The moral of this tale is think about your design leakage early on.
    •  
      CommentAuthordjh
    • CommentTimeSep 24th 2014 edited
     
    Posted By: Ed DaviesLooks like in my case in Scotland, at least, a commercial MHRV will be needed.

    In England I believe there is a building regs requirement that it is commissioned according to some standard; I don't know about the equipment itself though I expect if you buy it, it will need a CE mark. I'm not entirely sure what the commissioning standard is (i.e undefined competent person or somebody with a specific cert or whatever) but I understand that by choosing my specific Brink MVHR unit and Ubbink distribution pipes I avoid the need for it because the combination commissions itself. If that turns out not to be the case, I'll be upset with my supplier.

    Note, it's the design airtightness that matters.

    I vaguely remember some discussion about this. What I don't remember is what happens if the mandatory airtightness shows the building is too airtight. I suspect you're right and the answer is nothing, since otherwise the cheapest fix is a knife through the membrane (or a drill through the OSB if you've been 'robust').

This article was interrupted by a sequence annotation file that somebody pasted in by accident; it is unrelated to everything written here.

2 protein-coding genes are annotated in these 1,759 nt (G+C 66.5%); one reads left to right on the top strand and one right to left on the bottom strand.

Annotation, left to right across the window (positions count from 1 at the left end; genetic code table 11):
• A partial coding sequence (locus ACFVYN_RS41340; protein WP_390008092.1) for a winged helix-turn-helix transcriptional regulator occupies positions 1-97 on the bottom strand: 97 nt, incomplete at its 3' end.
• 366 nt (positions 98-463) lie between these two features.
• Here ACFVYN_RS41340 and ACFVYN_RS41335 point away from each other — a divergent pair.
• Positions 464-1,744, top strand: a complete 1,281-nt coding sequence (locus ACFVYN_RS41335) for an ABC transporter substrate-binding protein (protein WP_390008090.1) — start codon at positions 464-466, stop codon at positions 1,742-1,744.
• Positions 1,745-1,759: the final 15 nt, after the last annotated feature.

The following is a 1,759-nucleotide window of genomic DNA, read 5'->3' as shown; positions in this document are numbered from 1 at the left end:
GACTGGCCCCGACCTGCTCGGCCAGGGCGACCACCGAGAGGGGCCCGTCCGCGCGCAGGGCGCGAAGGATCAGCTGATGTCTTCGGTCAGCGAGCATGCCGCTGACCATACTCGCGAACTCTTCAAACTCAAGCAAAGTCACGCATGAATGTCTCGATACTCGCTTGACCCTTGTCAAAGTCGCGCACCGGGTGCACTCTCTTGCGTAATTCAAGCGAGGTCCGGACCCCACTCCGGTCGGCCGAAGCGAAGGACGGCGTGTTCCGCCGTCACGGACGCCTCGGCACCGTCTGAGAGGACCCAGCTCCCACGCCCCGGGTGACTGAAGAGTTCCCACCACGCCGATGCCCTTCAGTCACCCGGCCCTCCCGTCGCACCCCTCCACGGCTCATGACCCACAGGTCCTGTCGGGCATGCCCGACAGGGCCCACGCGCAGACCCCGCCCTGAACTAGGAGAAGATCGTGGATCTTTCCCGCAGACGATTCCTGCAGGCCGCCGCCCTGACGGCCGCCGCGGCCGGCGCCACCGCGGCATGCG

•  
      CommentAuthorSteamyTea
    • CommentTimeSep 24th 2014
     
    Have a 'secret hole' somewhere.
    I am still convinced that for every rule that says something is compulsory, there is another that says it is illegal.
    • CommentAuthorDarylP
    • CommentTimeSep 25th 2014
     
    In England and Wales new Part L will allow you to design with no need for an air-tightness test, if you design for air permeability 15m³/m²h. This is very leaky!:cool:

    Then you could put in your own solutions...? as an ATT will not give you a result that is 'too airtight'. :wink:
    • CommentAuthorGreenfish
    • CommentTimeSep 25th 2014 edited
     
    Posted By: DarylPIn England and Wales new Part L will allow you to design with no need for an air-tightness test, if you design for air permeability 15m³/m²h. This is very leaky!